While he’s a relative newcomer to American audiences, Oscar nominee Demián Bichir has been long recognized for his talent in his native country of Mexico. Initially, he had left Mexico to try acting in New York, but had to return when he was working more as a busboy than an actor. Bichir’s choice worked out for the best, as the role which tempted him home won him that year’s Ariel, the Mexican version of the Academy Award.
He then went on to act in 1991’s “Sexo, pudor y lágrimas,” which broke box office records and was the highest grossing Mexican film until 2002. This momentum eventually carried him back to acting in the United States, with such roles as Fidel Castro in Steven Soderbergh’s two-part “Che” series.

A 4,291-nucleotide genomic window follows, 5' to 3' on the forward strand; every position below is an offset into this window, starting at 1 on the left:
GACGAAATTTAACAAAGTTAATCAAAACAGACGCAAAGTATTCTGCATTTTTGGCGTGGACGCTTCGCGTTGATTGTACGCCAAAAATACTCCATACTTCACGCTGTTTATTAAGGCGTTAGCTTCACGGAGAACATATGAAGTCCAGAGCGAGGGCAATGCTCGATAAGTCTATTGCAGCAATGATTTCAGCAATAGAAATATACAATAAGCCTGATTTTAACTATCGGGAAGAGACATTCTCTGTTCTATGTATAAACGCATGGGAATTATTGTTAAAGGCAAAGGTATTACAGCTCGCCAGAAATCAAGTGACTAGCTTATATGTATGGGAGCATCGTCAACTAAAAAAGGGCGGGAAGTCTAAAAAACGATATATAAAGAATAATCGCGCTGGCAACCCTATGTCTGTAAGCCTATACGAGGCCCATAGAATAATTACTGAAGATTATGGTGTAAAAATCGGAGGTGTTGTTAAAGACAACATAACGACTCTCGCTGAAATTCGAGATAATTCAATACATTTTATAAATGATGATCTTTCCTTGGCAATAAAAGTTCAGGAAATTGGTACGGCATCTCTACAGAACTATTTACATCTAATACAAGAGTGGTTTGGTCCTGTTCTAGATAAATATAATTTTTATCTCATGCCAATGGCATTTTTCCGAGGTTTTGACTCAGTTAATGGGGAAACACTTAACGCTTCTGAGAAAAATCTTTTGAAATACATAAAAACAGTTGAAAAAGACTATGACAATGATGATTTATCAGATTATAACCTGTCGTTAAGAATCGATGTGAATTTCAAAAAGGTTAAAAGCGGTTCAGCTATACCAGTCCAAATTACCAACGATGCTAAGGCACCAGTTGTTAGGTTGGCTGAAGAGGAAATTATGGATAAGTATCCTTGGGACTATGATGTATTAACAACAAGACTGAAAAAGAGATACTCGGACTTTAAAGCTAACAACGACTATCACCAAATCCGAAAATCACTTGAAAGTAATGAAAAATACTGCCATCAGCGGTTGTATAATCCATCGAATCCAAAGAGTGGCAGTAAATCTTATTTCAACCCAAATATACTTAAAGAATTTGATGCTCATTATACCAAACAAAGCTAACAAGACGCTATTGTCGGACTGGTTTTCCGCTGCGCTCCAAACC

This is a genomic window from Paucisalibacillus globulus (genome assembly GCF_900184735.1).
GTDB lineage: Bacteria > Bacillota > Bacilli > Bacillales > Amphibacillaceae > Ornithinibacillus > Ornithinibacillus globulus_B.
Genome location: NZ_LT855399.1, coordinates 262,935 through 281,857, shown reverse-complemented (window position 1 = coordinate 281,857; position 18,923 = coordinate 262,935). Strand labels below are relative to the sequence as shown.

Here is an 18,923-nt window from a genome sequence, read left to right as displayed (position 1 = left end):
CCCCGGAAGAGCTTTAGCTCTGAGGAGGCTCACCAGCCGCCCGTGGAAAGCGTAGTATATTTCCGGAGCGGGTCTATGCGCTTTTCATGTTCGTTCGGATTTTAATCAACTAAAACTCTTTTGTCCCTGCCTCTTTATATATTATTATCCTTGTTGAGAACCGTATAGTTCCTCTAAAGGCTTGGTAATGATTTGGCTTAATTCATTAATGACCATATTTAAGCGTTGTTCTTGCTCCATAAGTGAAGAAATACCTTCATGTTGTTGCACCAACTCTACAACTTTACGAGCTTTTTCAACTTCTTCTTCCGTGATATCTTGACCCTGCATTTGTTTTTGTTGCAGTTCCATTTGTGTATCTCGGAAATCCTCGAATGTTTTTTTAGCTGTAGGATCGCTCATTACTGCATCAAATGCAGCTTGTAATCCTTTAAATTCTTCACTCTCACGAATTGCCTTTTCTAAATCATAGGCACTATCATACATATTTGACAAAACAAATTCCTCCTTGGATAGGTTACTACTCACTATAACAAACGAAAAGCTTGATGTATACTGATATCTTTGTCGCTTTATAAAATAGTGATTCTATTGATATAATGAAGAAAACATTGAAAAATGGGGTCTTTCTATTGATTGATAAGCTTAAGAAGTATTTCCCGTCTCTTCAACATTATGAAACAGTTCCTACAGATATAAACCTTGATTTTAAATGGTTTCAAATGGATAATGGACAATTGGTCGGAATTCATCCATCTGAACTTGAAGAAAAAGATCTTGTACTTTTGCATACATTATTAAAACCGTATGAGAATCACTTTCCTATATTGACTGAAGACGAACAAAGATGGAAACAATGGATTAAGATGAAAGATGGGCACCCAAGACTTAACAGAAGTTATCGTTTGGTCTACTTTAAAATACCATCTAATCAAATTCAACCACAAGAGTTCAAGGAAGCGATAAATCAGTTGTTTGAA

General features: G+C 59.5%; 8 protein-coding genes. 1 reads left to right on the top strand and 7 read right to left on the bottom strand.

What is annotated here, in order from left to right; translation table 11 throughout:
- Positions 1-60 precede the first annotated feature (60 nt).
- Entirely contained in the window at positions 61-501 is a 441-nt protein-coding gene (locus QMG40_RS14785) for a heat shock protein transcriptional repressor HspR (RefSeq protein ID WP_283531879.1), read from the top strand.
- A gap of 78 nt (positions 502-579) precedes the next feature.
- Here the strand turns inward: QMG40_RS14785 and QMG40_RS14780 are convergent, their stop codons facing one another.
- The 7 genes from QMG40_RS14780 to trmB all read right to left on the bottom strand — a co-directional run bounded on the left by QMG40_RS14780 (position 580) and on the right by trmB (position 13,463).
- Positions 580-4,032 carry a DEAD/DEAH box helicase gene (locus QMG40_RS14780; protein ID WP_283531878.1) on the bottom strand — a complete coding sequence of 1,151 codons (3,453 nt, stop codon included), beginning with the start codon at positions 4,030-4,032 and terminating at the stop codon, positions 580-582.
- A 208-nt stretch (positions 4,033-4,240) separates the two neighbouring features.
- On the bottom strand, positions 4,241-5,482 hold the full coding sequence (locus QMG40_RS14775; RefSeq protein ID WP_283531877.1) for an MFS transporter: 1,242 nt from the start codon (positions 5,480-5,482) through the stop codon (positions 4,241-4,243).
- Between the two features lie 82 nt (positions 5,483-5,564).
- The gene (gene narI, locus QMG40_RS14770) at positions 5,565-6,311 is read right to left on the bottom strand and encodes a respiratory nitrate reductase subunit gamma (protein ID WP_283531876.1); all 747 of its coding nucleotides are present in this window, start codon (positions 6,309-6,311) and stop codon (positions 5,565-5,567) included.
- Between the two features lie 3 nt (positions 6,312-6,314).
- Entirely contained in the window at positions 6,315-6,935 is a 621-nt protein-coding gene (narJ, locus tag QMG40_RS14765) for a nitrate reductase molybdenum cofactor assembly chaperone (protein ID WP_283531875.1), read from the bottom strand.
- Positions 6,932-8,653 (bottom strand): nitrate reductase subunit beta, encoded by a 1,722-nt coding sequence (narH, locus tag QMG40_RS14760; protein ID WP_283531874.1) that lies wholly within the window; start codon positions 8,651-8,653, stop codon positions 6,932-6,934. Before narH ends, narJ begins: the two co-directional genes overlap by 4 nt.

Recently, Bichir acted in “A Better Life” as Carlos, an immigrant gardener in East L.A. trying to protect his son from gangs and give him a life better than his own. His highly emotional performance has been rewarded not just by critics, but by a nomination with an Academy Award for Best Actor.
What are the differences between acting in Mexico and the United States? How did Bichir draw on his own experiences to play the role of Carlos? What did you think of his performance in this film?
Demián Bichir, Actor nominated for an Academy Award for Best Actor in a Leading Role, for his performance in “A Better Life”